Potential new treatment options for KSHV-associated cancers

Posted: 4 March 2024 | | No comments yet

Treatment with Palbociclib and a compound targeting CAD increased survival to 100 percent for selected lymphoma cell lines.


Researchers at the Cleveland Clinic have identified an important mechanism used by Kaposi’s sarcoma-associated herpesvirus (KSHV), also known as human herpesvirus 8 (HHV8), to induce cancer. The results suggest effective novel treatment options for KSHV-associated cancers, including Kaposi’s sarcoma (KS), HHV8-associated multicentric Castleman disease, and primary effusion lymphoma.

KSHV-induced cancers are aggressive and challenging to treat. The number of people with KSHV varies throughout the world, but an estimated 10 percent of people in North America and Northern Europe, and over 50 percent of individuals in parts of Northen Africa, are estimated to have it. However, these rates could be higher, as KSHV, like other herpesviruses, often goes undiagnosed due to a lack of symptoms. The virus remains dormant, suppressed by the immune system, but is reactivated when immunity is weakened, like in older people, those with HIV/AIDS, and transplant recipients. In these high-risk groups, the now active virus can trigger aggressive cancers.

Dr Jun Zhao, Cleveland Clinic Florida Research & Innovation Center, explained: “Our findings have significant implications: viruses cause between 10 percent to 20 percent of cancers worldwide, a number that is constantly increasing as new discoveries are made. Treating virus-induced cancers with standard cancer therapies can help shrink tumours that are already there, but it doesn’t fix the underlying problem of the virus.”  

He continued: “Understanding how pathogens transform a healthy cell into a cancer cell uncovers exploitable vulnerabilities and allows us to make and repurpose existing drugs that can effectively treat virus-associated malignancies.”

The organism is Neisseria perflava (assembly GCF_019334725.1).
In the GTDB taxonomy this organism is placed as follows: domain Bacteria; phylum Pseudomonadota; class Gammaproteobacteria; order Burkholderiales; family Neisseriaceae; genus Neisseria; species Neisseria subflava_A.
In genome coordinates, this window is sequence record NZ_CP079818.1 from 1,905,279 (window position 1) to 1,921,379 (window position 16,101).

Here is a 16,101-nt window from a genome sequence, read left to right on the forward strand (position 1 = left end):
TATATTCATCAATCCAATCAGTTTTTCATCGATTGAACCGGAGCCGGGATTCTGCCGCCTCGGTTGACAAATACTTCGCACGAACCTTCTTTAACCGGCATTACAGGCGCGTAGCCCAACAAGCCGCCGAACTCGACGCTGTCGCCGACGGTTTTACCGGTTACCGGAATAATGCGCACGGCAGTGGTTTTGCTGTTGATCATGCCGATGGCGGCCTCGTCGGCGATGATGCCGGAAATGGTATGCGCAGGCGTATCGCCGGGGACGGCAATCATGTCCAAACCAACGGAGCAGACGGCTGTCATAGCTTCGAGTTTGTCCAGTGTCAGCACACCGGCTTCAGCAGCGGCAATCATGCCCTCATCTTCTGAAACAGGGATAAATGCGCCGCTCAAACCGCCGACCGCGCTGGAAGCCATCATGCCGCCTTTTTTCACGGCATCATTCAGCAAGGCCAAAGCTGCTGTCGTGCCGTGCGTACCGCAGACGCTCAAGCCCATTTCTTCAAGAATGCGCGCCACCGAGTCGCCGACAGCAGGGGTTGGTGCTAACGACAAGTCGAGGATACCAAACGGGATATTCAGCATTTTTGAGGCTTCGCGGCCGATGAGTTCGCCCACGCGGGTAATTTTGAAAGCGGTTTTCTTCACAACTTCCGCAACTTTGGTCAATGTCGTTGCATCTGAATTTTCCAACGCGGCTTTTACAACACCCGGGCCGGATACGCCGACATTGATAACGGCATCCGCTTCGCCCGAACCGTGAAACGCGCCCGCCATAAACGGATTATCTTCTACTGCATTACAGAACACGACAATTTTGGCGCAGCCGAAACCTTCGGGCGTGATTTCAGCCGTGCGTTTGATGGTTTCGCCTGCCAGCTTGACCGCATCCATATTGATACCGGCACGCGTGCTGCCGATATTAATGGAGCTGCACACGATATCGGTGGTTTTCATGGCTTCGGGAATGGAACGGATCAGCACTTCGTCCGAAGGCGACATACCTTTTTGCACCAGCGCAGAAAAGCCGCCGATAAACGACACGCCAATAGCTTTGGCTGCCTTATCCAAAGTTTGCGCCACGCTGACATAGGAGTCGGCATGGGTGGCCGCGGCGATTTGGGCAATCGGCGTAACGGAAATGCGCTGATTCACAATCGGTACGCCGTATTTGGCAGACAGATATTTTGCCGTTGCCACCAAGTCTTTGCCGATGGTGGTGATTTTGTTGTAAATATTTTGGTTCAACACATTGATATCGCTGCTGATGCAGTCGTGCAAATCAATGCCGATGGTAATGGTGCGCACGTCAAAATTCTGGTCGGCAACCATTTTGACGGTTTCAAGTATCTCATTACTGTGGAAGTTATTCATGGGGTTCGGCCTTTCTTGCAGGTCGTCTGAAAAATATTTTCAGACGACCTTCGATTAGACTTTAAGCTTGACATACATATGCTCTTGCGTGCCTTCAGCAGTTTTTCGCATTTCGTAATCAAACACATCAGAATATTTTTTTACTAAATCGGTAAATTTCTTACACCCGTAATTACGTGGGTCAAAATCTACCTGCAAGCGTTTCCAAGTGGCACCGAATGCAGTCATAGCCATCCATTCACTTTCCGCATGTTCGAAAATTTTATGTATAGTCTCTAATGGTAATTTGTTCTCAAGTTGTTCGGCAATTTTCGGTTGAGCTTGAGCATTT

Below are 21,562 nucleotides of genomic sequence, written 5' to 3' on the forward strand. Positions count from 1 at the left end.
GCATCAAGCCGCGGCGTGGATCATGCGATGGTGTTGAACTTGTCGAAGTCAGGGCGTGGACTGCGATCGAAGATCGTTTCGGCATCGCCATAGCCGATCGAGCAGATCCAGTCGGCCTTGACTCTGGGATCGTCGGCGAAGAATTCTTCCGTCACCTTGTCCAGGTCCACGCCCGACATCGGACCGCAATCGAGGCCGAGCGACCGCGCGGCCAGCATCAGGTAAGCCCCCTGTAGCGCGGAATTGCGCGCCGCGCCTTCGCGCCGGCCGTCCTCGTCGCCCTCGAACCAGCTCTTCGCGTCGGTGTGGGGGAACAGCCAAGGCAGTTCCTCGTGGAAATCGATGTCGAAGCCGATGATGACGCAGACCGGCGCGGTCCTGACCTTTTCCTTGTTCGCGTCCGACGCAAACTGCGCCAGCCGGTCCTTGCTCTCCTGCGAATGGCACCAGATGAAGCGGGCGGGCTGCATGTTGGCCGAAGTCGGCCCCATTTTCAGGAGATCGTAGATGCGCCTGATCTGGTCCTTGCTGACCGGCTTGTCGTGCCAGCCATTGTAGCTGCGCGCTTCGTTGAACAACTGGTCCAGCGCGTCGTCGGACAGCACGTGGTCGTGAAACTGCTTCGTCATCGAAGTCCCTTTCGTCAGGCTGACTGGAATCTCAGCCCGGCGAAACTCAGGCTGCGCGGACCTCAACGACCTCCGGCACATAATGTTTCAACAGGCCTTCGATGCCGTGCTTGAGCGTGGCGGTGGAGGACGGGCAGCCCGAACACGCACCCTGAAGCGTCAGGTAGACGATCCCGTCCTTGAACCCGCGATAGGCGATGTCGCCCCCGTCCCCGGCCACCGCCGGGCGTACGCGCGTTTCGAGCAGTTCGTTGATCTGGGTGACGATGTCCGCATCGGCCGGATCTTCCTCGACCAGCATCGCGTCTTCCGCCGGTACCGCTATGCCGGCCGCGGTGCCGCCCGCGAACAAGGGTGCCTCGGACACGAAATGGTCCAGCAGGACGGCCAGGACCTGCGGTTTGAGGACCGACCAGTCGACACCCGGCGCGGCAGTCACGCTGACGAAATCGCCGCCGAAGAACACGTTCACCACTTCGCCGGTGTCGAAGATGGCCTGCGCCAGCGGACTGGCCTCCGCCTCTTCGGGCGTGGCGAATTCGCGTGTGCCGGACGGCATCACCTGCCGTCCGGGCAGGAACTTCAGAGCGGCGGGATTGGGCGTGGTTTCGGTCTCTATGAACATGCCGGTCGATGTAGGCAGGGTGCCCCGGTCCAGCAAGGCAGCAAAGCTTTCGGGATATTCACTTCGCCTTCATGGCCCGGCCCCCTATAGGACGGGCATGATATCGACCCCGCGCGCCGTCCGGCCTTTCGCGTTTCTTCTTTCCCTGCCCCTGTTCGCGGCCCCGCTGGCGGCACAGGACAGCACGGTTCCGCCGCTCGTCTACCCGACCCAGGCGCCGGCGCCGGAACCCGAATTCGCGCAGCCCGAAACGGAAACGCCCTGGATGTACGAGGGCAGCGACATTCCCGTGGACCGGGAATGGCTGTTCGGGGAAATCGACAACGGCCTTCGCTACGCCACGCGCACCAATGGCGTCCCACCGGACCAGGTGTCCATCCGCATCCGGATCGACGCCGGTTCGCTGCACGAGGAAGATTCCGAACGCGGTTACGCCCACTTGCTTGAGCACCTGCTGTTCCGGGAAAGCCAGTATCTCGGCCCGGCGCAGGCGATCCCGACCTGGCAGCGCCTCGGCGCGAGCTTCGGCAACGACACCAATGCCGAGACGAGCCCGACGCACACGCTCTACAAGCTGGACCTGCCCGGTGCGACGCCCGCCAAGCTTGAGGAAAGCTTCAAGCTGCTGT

CDK6 and CAD

Led by Dr Zhao, the team of researchers discovered that KSHV manipulates two human enzymes named CDK6 and CAD, which causes the infected cells to produce extra metabolites, thereby enabling faster replication of the virus and an uncontrolled proliferation of the cells.  

The scientists treated preclinical models with Palbociclib, an FDA-approved breast cancer medication which blocks CDK6, as well as a compound targeting CAD, and observed significant decreases in tumour size and increases in cancer survival rates. Notably, most tumours virtually disappeared after around a month of treatment, remaining tumours shrank around 80 percent and survival increased to 100 percent for selected lymphoma cell lines. 

The team are conducting further research into the connections between KSHV, CDK6/CAD pathway, and cancer formation. They hope to implement and refine their experimental drug combinations for clinical trials. Dr Zhao concluded: “By investigating these metabolic rewiring mechanisms, we aim to find the Achilles’ heel of cancer-causing viruses and non-viral cancers. I’m excited to see what the future of this work holds.” 

This study was published in Nature Communications.